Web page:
Tuesday, March 30, 2010

Imagine That

I'm stealing this from Matt Yglesias, who took it from John Holbo:

Suppose you have a two-party system.

One of these parties enjoys/enforces total party discipline, the other, not: members of the latter party side with their own, or cross the aisle, on individual issues/votes, as conscience or self-interest dictate. Let’s call the completely disciplined party the Partisan Party. The completely undisciplined, the Bipartisan Party (to reflect its principled commitment to always keeping the door open to the higher value of bipartisanship!)

Over time, both parties will push positive proposals/ legislation. Quite obviously, the Bipartisan Party will be at a tactical disadvantage, due to its lax discipline. Less obviously, it will have an ongoing optics problem. All the proposals of the Partisan Party will be bipartisan. That is, a few members of the other party will, predictably, peel off and cross the aisle to stands with the Partisans. None of the proposals of the Bipartisan Party, on the other hand, will ever be bipartisan. No Partisan will ever support a Bipartisan measure. In fact, all proposals of the Bipartisan party will face bipartisan opposition – as a few Bipartisans trudge across the aisle (there are always a few!) to stand with the Partisans. Result: the Partisan party, thanks to its unremitting opposition to bipartisanship, will be able to present itself as the party of bipartisanship, and be able to critique the Bipartisan Party, with considerable force and conviction, as the hypocritically hyperpartisan party of pure partisanship.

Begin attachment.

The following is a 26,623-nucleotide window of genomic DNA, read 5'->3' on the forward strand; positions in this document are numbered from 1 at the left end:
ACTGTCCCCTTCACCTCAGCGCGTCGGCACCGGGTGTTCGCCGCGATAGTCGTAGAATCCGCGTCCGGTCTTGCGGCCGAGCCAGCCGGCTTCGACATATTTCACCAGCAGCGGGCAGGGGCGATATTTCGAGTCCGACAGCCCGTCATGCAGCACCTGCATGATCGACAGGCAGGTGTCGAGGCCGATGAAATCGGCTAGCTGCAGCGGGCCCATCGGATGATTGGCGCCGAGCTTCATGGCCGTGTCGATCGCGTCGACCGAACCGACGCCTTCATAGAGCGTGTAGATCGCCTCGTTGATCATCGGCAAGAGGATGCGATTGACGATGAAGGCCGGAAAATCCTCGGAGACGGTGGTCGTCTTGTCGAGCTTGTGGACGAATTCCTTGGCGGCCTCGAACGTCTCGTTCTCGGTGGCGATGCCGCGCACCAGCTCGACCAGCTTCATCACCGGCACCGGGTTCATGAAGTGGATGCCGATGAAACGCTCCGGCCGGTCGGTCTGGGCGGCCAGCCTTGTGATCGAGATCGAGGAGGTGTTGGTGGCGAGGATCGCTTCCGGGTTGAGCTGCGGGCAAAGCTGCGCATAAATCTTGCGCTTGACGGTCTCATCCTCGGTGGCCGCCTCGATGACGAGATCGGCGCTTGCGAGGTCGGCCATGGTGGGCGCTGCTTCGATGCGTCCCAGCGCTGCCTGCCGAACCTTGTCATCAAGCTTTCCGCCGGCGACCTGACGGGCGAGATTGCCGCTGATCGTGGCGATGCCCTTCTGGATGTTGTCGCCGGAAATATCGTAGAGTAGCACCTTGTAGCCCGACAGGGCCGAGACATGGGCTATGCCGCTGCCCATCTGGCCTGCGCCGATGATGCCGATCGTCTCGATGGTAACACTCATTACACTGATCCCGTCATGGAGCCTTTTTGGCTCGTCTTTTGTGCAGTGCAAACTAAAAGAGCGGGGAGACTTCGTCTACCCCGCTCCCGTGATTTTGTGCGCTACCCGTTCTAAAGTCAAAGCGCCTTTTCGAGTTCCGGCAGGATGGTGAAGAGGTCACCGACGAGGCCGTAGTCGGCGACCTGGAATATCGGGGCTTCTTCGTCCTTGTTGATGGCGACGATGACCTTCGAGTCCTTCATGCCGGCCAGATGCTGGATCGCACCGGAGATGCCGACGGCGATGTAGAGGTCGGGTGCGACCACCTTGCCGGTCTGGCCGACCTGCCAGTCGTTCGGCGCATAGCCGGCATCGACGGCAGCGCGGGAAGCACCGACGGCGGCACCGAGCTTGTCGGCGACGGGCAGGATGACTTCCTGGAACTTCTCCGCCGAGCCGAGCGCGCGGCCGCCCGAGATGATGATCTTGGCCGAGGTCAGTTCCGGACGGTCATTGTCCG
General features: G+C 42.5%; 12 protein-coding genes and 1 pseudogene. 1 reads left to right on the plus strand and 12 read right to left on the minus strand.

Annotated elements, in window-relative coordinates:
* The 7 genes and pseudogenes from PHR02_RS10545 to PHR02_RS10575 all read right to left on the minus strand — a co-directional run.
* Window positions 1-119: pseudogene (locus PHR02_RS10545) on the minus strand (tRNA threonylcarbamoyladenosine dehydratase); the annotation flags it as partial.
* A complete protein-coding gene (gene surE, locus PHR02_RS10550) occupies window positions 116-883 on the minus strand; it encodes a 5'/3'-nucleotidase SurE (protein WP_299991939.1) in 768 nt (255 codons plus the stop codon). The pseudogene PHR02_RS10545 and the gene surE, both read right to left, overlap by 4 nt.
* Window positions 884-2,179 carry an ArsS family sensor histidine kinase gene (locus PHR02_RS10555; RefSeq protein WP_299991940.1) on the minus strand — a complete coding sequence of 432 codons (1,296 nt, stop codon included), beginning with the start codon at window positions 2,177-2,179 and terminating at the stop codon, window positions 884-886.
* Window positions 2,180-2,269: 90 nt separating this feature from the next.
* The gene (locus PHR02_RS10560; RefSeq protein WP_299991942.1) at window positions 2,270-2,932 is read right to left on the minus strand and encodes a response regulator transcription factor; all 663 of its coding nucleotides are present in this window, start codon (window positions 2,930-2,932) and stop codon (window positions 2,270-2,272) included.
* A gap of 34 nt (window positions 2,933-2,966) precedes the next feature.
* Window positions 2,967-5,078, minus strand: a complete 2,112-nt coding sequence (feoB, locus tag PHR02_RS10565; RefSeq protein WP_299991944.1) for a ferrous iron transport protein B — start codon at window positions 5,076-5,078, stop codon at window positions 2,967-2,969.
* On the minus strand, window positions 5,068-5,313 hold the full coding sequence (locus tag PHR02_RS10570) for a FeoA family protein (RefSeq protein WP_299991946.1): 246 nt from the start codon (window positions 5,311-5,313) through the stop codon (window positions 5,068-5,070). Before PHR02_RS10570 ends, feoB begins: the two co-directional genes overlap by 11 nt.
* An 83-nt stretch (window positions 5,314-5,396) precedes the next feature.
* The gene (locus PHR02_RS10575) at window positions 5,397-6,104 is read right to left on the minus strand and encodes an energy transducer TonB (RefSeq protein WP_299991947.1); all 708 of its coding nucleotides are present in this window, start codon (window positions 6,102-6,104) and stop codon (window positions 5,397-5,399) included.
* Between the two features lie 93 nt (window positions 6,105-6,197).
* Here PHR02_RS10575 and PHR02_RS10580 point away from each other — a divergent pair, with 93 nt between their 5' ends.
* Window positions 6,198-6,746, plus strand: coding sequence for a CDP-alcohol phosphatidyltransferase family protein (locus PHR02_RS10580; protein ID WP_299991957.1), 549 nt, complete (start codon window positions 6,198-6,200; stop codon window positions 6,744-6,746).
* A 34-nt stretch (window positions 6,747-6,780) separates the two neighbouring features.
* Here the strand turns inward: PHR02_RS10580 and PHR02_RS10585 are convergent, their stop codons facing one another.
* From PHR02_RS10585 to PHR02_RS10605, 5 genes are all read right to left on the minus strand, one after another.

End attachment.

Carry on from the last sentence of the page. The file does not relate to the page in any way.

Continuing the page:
Takes an awfully big imagination... or access to any form of U.S. media whatsoever.


emawkc said...

You lost me when you wrote:

"Suppose you have a two-party system."

The "two parties" we currently have bot work toward the same goal: Expanding the role of their parties and the federal bureaucracy to "solve" all of America's problems. If we ever get a party interested in governing, I'm on board.

Nate said...

Emawkc, if I'm reading you right, you prefer that the government not try to solve the nation's problems?

emawkc said...

The problem is that 1) politicians aren't interested in solving problems, 2) the government continually creates problems when they try to solve problems, 3) the American people have been conditioned to believe that only the Federal Government can solve problems (which leads us back to #2).


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